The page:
It’s difficult to find a Kagoshima itinerary online, primarily because so few people visit the southernmost city in Kyushu (and, by extension of that, in Japan’s four main islands). This is a shame for a variety of reasons—but think of it as an opportunity, rather than an omission.
To be sure, while Kagoshima’s myriad sightseeing opportunities rarely rank among top things to do in Kyushu, it is precisely because you don’t expect much of the city that it will blow you away. A former Samurai residence is amazing anywhere in Japan, for example, but especially with Sakurajima volcano smoldering in front of you as you walk atop its tatami mats.
In addition to sharing with you some of the top Kagoshima attractions, as well as how I’d recommend you tackle them as you travel, I’m going to talk you through my own story of getting to know the city. It’s strange and full of surprises, not unlike Kagoshima itself.
Where to Stay in Kagoshima
When it came to choosing a Kagoshima hotel on my recent trip, I approached the task using my “three C’s”: Chic, comfortable and centrally located. This led me to Hotel Remm, a boutique property (one, I later found out, with aspirations of becoming a chain, at least within Japan), which is conveniently located in the historical district of Tenmonkan near some of Kagoshima’s tastiest food stalls.
To be sure, irrespective of where you stay, you’ll want to make sure you are near Kagoshima-Chuo station (the city’s Shinkansen hub, and the southern terminus of bullet train services in Kyushu and Japan), rather than near the provincial Kagoshima Station, which is convenient only to the city’s ferry terminal. Other great hotel options include Solaria Nishitetsu Hotel and UNIZO INN Express, which like Hotel Remm is part of a budding Japanese hotel chain.
My Favorite Things to Do in Kagoshima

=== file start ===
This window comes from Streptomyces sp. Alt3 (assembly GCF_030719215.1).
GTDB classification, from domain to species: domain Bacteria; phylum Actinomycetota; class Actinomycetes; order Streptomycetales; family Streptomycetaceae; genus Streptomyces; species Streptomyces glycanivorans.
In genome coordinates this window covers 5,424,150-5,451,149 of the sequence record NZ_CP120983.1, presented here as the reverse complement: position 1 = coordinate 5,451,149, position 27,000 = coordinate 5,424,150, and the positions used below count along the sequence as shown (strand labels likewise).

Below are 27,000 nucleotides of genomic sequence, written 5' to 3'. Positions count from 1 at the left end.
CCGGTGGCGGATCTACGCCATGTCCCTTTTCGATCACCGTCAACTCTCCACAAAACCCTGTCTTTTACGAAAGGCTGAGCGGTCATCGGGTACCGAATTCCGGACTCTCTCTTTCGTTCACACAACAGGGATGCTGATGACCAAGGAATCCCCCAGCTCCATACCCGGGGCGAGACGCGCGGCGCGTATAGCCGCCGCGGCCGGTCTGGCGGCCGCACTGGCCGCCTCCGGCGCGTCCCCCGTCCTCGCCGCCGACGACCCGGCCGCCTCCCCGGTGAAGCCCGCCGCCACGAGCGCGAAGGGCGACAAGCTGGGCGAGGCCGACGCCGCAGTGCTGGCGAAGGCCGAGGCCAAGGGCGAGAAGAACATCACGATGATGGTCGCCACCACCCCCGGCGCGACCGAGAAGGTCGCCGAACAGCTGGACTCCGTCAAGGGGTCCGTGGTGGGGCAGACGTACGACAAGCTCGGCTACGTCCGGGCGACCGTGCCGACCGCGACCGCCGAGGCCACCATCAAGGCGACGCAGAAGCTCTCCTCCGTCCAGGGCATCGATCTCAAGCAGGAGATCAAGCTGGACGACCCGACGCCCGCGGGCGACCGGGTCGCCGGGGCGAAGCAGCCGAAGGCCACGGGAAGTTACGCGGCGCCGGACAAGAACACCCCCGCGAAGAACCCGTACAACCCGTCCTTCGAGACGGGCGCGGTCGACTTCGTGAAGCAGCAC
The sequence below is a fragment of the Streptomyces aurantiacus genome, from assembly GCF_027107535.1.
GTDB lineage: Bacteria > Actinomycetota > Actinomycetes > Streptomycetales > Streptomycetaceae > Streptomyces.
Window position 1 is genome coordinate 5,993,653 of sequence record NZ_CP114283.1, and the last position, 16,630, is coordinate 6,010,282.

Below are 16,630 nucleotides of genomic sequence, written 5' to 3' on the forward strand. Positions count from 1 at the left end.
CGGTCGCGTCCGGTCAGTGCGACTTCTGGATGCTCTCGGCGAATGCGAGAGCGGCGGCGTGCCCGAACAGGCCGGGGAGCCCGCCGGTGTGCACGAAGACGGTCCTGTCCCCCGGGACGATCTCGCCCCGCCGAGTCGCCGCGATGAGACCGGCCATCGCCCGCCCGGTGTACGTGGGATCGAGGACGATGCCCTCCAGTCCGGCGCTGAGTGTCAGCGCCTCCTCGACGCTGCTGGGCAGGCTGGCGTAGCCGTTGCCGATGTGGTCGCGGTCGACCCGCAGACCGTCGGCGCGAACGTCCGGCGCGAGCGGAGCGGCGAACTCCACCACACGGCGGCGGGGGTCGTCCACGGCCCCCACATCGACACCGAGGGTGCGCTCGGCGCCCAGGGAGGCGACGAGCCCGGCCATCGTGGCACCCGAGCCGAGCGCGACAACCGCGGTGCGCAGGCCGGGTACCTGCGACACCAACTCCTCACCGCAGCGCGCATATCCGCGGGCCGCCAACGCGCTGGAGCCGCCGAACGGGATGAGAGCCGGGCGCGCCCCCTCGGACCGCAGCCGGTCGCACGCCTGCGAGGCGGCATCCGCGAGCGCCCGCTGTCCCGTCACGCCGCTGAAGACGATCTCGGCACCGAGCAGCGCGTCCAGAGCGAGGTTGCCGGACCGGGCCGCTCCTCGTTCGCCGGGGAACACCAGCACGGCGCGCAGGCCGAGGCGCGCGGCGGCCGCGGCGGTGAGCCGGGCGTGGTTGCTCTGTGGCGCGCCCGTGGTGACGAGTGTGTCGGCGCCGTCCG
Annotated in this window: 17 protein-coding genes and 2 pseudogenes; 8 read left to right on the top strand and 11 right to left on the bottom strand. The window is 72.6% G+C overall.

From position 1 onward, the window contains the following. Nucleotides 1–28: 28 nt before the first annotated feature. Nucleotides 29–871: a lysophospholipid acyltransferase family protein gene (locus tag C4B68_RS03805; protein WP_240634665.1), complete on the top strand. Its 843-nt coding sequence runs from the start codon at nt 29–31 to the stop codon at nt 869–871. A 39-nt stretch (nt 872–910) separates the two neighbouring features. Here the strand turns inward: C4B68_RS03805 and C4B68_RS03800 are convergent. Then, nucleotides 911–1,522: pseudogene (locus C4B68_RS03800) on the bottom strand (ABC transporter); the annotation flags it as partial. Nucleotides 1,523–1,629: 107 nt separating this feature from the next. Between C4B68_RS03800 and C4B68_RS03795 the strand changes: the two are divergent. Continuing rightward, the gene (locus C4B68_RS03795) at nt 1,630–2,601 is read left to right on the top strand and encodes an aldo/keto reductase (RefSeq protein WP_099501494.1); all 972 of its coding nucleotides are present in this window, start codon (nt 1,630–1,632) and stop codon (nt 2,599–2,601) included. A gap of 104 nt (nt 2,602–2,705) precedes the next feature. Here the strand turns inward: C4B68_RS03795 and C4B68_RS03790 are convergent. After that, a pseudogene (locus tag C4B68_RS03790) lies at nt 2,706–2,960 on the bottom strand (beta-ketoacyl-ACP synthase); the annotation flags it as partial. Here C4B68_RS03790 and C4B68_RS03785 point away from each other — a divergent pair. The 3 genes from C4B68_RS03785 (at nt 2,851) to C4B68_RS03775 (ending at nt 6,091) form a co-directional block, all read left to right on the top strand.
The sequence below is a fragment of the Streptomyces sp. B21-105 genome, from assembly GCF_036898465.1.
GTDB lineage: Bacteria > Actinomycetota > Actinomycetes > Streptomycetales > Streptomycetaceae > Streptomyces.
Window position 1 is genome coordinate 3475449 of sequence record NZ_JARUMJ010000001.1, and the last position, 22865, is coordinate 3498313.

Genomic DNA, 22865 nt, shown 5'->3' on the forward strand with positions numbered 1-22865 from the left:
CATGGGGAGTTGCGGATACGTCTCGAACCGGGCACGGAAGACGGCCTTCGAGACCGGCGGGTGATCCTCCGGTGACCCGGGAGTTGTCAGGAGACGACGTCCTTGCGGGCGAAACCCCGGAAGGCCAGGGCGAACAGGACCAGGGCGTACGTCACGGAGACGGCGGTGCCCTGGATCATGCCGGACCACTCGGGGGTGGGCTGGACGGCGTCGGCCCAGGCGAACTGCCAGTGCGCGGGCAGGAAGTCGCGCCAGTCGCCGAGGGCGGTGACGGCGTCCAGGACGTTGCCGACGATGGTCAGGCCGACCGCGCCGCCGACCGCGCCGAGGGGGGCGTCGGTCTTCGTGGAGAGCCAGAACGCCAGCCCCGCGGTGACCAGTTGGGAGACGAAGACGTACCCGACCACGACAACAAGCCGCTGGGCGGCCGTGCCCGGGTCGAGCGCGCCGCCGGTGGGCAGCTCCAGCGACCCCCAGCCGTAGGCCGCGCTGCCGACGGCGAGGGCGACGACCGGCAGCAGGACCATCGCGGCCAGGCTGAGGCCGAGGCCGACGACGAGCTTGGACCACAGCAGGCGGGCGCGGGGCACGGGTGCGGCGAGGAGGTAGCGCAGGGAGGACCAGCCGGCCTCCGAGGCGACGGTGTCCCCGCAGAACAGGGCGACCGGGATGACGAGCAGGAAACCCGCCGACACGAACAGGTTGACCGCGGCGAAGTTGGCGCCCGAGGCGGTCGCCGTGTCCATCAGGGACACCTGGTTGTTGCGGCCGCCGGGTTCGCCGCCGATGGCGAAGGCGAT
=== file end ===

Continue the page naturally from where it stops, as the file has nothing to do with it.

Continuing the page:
Dig Into Kagoshima’s Samurai History
When it came to what to do in Kagoshima, on my last visit anyway, I started with the least obvious option and worked my way back toward the mainstream. Specifically, I got off at the aforementioned Kagoshima Station and headed eastward toward Sengan-en, a garden that dates back to the 17th century, when the Shimazu Samurai clan ruled over the city, and kept its populace loyal to the Emperor in Kyoto (and later Tokyo).
Ride the Ferry to Sakurajima
After exploring Sengan-en I made my way over the water to Sakurajima volcano, having watched it wistfully from the grounds of garden. To reach Sakurajima, I took the bus to Kagoshima Port (where I also bought a jetfoil high-speed ferry ticket—more on that later) and took one of the frequent boats over the water to the volcano. Tired after nearly two weeks in Kyushu, I notably did not hike on Sakurajima, although plenty of options to do so are available.
Take in Japan’s Most Italian View
Indeed, it wasn’t until I ascended the famous Kagoshima viewpoint of Shiroyama Observatory (and watched the mountain erupt) that I appreciated how much it added to the Kagoshima cityscape. In some ways, it makes Kagoshima look like the Italian city of Naples, at least from far away—these two places couldn’t be any more different otherwise. Shiroyama is also a great vantage point for appreciating the way the historical structures of Tenmonkan fit in with the rest of Kagoshima city.
Compare Kagoshima’s Yatai to Fukuoka’s
You’ll need fuel for this Kagoshima itinerary, and one perfect place to get it is at the Yatai food stalls of Furusato Food Village, located a stone’s throw from Kagoshima-Chuo Station in an otherwise anonymous alley. Whether you eat after watching sunset from Shiroyama like I did, or prior to getting the last Shinkansen back to Hakata your final evening in the city, I think you’ll agree with me that the Izakaya fare on offer here is more satisfying than what you find farther north in Fukuoka.
Take a Satsuma Peninsula Day Trip